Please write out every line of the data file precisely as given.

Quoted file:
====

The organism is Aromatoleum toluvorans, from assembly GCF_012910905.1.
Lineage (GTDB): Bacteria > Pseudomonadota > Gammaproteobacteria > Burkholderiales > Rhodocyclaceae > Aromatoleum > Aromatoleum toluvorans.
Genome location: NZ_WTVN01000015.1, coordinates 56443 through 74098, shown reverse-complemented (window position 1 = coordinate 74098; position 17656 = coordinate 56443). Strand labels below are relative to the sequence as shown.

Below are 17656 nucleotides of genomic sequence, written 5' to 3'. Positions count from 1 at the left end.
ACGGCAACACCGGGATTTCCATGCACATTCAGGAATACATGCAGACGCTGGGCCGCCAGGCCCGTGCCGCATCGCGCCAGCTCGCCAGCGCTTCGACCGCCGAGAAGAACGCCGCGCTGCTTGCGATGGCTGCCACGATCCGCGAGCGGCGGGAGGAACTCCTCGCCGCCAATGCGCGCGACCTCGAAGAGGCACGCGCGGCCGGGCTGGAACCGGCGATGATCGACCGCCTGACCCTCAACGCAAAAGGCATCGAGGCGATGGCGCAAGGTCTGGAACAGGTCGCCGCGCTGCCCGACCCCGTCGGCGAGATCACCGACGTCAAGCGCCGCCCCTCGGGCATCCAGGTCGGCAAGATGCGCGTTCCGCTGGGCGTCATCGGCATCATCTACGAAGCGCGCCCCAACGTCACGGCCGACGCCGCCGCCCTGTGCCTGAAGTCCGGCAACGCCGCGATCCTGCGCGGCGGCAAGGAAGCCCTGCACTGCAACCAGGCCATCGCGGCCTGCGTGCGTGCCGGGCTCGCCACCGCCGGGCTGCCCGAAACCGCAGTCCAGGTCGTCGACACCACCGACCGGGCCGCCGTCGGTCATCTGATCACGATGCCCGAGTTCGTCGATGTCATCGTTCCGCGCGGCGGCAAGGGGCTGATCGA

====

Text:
The organism is Aromatoleum toluvorans, from assembly GCF_012910905.1.
Lineage (GTDB): Bacteria > Pseudomonadota > Gammaproteobacteria > Burkholderiales > Rhodocyclaceae > Aromatoleum > Aromatoleum toluvorans.
Genome location: NZ_WTVN01000015.1, coordinates 56443 through 74098, shown reverse-complemented (window position 1 = coordinate 74098; position 17656 = coordinate 56443). Strand labels below are relative to the sequence as shown.

Below are 17656 nucleotides of genomic sequence, written 5' to 3'. Positions count from 1 at the left end.
ACGGCAACACCGGGATTTCCATGCACATTCAGGAATACATGCAGACGCTGGGCCGCCAGGCCCGTGCCGCATCGCGCCAGCTCGCCAGCGCTTCGACCGCCGAGAAGAACGCCGCGCTGCTTGCGATGGCTGCCACGATCCGCGAGCGGCGGGAGGAACTCCTCGCCGCCAATGCGCGCGACCTCGAAGAGGCACGCGCGGCCGGGCTGGAACCGGCGATGATCGACCGCCTGACCCTCAACGCAAAAGGCATCGAGGCGATGGCGCAAGGTCTGGAACAGGTCGCCGCGCTGCCCGACCCCGTCGGCGAGATCACCGACGTCAAGCGCCGCCCCTCGGGCATCCAGGTCGGCAAGATGCGCGTTCCGCTGGGCGTCATCGGCATCATCTACGAAGCGCGCCCCAACGTCACGGCCGACGCCGCCGCCCTGTGCCTGAAGTCCGGCAACGCCGCGATCCTGCGCGGCGGCAAGGAAGCCCTGCACTGCAACCAGGCCATCGCGGCCTGCGTGCGTGCCGGGCTCGCCACCGCCGGGCTGCCCGAAACCGCAGTCCAGGTCGTCGACACCACCGACCGGGCCGCCGTCGGTCATCTGATCACGATGCCCGAGTTCGTCGATGTCATCGTTCCGCGCGGCGGCAAGGGGCTGATCGA